Vital reforms to counter the trends benefiting rentiers, which Hudson suggests were the aims of the classical political economists such as Adam Smith, include the re-regulation of finance, redistribution via taxation and public spending, and stronger trade unions acting as a countervailing power on behalf of poorer groups.
Politically, Piketty is on the centre-left, and remains a reformist social democrat. His economics is something of a mixed bag. While he is essentially a neo-classical economist, he muses, as already mentioned, on the importance of interdisciplinarity and the influence of political and social forces and institutions, but in Capital at least, he does not take these ideas very far.
In stark contrast, Michael Roberts, a Marxist economist, argues in his short collection Essays on Inequality that inequality and injustice under capitalism cannot be countered through reform, however well-meaning. For Roberts, only common ownership of the means of production under socialism and planning for need rather than profit can sustainably reduce inequality.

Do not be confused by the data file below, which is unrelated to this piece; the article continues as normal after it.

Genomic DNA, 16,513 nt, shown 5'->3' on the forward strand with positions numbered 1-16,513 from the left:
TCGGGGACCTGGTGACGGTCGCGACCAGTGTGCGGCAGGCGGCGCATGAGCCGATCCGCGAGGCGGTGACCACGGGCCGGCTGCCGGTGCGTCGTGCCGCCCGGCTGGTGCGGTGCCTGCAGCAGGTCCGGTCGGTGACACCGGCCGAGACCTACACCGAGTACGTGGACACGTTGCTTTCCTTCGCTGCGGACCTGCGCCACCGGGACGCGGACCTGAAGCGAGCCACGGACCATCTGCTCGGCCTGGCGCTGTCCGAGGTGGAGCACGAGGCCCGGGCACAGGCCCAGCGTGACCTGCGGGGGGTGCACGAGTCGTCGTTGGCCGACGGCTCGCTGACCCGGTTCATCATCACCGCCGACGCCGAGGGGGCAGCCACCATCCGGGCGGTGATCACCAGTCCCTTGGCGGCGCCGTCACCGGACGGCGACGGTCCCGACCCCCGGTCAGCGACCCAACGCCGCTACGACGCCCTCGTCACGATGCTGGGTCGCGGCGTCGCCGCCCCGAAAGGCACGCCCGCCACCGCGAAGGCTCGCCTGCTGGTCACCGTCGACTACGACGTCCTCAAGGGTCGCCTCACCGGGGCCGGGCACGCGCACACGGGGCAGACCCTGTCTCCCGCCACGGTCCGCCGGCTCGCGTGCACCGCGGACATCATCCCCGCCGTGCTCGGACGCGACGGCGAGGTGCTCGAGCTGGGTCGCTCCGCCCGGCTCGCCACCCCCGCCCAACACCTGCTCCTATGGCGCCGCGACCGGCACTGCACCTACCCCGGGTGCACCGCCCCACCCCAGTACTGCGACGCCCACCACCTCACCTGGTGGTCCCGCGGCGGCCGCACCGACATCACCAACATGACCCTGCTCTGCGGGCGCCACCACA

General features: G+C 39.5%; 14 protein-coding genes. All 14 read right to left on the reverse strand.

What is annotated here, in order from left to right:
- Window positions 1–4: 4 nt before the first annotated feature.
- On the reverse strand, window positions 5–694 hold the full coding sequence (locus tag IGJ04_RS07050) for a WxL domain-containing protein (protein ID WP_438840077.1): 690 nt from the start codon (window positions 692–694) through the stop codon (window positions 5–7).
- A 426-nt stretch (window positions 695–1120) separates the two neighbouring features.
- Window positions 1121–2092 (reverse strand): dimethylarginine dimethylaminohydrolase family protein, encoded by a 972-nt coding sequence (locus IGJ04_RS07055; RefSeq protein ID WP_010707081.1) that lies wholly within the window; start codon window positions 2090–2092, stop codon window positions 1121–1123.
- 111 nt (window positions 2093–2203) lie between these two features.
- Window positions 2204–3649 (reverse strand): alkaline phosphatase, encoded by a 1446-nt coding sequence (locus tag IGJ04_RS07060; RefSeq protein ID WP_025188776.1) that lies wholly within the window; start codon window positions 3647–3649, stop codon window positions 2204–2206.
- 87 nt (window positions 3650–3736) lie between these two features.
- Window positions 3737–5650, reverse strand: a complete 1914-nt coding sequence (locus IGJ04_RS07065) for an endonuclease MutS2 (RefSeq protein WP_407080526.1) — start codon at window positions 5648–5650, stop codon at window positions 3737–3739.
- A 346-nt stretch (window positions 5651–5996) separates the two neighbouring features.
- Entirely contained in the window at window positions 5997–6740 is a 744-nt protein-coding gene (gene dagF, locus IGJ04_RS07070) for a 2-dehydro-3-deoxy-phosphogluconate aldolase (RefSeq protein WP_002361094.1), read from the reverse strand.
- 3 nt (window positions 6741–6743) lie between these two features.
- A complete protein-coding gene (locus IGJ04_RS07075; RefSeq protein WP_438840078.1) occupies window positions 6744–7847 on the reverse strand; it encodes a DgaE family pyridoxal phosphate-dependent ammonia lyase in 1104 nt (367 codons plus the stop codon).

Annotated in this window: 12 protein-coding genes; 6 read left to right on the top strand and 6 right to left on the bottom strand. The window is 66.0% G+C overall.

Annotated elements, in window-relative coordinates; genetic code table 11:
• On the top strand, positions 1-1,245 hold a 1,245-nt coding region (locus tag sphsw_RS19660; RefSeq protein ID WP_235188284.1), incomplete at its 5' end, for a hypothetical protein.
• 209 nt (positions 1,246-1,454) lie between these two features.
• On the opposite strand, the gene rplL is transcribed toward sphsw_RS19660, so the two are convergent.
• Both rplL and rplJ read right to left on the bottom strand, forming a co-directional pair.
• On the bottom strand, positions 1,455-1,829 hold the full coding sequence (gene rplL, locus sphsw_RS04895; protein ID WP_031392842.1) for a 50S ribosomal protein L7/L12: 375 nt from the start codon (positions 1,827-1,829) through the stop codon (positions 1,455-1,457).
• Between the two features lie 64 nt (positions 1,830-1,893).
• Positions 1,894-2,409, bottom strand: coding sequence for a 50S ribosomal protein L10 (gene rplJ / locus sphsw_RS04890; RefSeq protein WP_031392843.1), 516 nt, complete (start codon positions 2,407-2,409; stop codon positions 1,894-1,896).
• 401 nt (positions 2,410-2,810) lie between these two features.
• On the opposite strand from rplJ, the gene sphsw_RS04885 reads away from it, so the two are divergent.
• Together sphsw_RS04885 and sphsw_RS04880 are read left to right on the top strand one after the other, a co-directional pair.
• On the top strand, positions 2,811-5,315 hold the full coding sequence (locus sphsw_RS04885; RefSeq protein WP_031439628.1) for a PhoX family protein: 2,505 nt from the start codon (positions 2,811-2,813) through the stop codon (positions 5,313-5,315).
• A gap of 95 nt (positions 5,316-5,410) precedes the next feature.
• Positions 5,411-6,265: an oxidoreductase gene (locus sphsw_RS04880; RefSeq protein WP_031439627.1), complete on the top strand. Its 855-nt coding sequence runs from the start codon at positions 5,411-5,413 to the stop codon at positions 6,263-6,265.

While the historical record does not support the efficacy of this version of socialism, Roberts more usefully critiques Piketty’s key argument that the return on capital, broadly conceived, has been rising and tends to be greater than the rate of growth, thus producing rising inequality. If one strips out housing and financial assets, the value of which has been booming in recent decades, the return on capital is much lower, so that, once again, the case is made that financial inflation has been a key source of growing inequality.
Apart from Piketty himself, many other economists concerned with the growth of inequality have made the case for the political and institutional reform of capitalism to counter these trends.
These might include changes to corporate governance and labour markets, more influential trade unions and other countervailing powers, policies to promote higher investment, some redistribution of wealth as capital assets (if indeed maldistribution of the latter is a key factor in inequality), and other policies which improve the ‘predistribution’ of income and wealth before tax.